“The World, according to the best geographers, is divided into Europe, Asia, Africa, America, and Romney Marsh.”

Martello Tower No. 24

Martello Tower No. 24 in Dymchurch High Street was one of 74 towers built along the south coast between 1805 and 1812 to resist the threatened French invasion. It has been restored to its original design and contains replica gunpowder barrels and a 24 pounder muzzle-loading cannon on the gun platform. Of all the Martello Towers remaining, Martello24 is closest to its original condition and it can been seen as it was when occupied by the military.

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Visiting Martello Tower 24

The tower will be open in 2018 every
Saturday, Sunday and BH 2 pm to 4 pm
from Easter 2018 until 28 October 2018.

Find out more  

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Dymchurch Martello Tower No. 24 is an example of a specialised type of coastal fortifications erected during the Napoleonic Wars to repel a feared enemy invasion. In 1804 French troops were known to be mustering at Boulogne with the object of crossing the Channel. Plans were made to place towers along likely invasion areas in Suffolk, Essex, Kent and East Sussex.

The Tower - Historical Description

The tower was made of about half a million bricks, and although they look round, they are in fact slightly eliptical. The walls were thicker on the side facing the sea, because that was where most enemy fire was expected to come from. The roundness and thickness of the walls was designed to
deflect cannon balls, which tests proved they could not penetrate. A round brick pillar rose through the centerof the tower to support the roof, on which a cannon on a rotating gun carriage could fire in all directions.

The design of the bomb-proof  towers was inspired by a fort in the Bay of Mortella in Corsica which had beaten off two British warships in 1794. By 1812 there were 74 such towers sited on the South Coast and a further 29 in Suffolk and Essex.

MartelloTower No.24 Today
Martello Tower No.24 Today (2017)

Some of them were placed in pairs to protect the gates of marsh sluices. Tower 24 at Dymchurch and its counterpart no 25 (now largely derelict) was an example of the latter type.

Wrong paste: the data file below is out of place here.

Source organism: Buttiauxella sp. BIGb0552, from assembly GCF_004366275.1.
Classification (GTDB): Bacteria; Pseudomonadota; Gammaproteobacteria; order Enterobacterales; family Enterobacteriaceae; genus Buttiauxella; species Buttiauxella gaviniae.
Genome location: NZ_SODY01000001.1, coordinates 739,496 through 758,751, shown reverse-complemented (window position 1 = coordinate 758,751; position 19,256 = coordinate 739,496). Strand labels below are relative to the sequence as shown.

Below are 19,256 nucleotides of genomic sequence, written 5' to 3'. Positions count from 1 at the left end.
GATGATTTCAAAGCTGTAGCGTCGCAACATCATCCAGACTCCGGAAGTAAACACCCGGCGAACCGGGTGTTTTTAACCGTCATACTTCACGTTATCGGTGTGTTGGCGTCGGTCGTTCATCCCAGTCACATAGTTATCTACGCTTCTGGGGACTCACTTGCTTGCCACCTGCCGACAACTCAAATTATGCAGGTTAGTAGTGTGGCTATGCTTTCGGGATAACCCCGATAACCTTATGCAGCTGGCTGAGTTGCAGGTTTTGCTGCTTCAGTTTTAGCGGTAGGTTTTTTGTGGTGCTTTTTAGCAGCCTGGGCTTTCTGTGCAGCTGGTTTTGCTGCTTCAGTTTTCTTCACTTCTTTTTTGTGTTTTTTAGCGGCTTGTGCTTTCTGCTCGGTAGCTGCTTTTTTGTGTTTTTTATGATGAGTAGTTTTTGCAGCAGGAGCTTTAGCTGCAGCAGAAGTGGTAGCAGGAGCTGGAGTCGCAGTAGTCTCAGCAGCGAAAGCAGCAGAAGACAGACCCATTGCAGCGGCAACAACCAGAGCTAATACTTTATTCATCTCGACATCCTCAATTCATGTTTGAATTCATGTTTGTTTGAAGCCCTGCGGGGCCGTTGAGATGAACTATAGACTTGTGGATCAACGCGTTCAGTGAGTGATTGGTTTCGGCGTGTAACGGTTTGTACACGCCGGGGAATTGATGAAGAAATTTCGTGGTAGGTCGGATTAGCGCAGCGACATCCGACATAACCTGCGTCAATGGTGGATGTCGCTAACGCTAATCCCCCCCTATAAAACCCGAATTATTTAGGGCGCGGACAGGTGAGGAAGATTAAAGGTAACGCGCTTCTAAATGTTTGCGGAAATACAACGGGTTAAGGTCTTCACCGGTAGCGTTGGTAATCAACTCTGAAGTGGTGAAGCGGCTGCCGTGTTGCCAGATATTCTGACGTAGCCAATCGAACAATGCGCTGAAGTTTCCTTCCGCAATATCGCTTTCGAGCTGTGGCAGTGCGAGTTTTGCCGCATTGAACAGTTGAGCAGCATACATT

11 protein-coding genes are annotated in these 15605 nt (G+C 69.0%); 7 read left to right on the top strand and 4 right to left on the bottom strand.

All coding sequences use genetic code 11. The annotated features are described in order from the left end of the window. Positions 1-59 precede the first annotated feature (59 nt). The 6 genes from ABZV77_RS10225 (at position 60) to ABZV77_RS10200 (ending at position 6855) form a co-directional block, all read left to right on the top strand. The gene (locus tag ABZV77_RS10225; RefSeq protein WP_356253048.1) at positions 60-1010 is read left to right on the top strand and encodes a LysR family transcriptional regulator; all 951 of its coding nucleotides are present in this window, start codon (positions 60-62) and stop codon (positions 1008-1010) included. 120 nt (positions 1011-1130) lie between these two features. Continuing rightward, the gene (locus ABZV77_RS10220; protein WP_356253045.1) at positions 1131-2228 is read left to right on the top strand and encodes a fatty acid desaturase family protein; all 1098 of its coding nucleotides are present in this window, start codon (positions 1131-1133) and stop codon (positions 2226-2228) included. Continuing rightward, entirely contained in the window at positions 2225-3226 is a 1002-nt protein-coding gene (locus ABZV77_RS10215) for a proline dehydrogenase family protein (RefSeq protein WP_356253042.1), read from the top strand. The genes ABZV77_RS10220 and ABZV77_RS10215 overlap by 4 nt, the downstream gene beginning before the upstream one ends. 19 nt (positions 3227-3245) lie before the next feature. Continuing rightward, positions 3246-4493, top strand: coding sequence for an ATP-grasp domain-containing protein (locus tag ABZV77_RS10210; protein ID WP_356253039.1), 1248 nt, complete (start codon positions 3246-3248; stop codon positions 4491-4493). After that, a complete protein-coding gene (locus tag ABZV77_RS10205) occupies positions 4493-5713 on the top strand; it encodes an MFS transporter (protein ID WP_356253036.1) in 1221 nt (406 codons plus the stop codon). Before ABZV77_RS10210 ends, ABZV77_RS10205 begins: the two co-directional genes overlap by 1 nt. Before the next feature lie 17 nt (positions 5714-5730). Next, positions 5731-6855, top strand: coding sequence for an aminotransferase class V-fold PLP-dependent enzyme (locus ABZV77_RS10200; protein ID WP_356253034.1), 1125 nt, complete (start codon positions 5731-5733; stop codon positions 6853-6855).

The gun platform was on the top. Dymchurch tower reveals all the features of the original design. The basement was for storing ammunition, fuel and provisions and these supplies were separated from each other by wooden partitions. In addition the gunpowder barrels were placed in a specially ventilated recess.  

The design of the towers was simple with the seaward walls thicker than those to landward. A single entrance was placed at first floor level approached by a removable ladder. The only windows were small and high, facing inland.The risk of fire was avoided by protecting the necessary lantern with a glass plate. Ventilation ducts were provided to keep the stores dry. 

The first floor contained quarters for both officers and men although it is apparent that the full complement of 24 would have been very cramped. The gun platform housed a muzzle-loading 24-pounder cannon, weighing some 2½ tons, which could be turned through 360 degrees with the aid of ropes. It was worked by a team of 10 to 14 men using step-boards along each side. Such a gun could fire a solid or explosive round shot for over a mile.

The ingenuity of the design of Martello Towers was never put to the test since Nelson's defeat of the French fleet at Trafalgar in 1805 and Napoleon's decision to invade Russia removed the possibility of a French invasion.
Text Courtesy of English Heritage
For more detailed information, please see:

pdf icon Tour of Martello Tower No.24   
pdf Icon
Description of Martello Tower No. 24       
pdf Icon  Loading and Firing a Cannon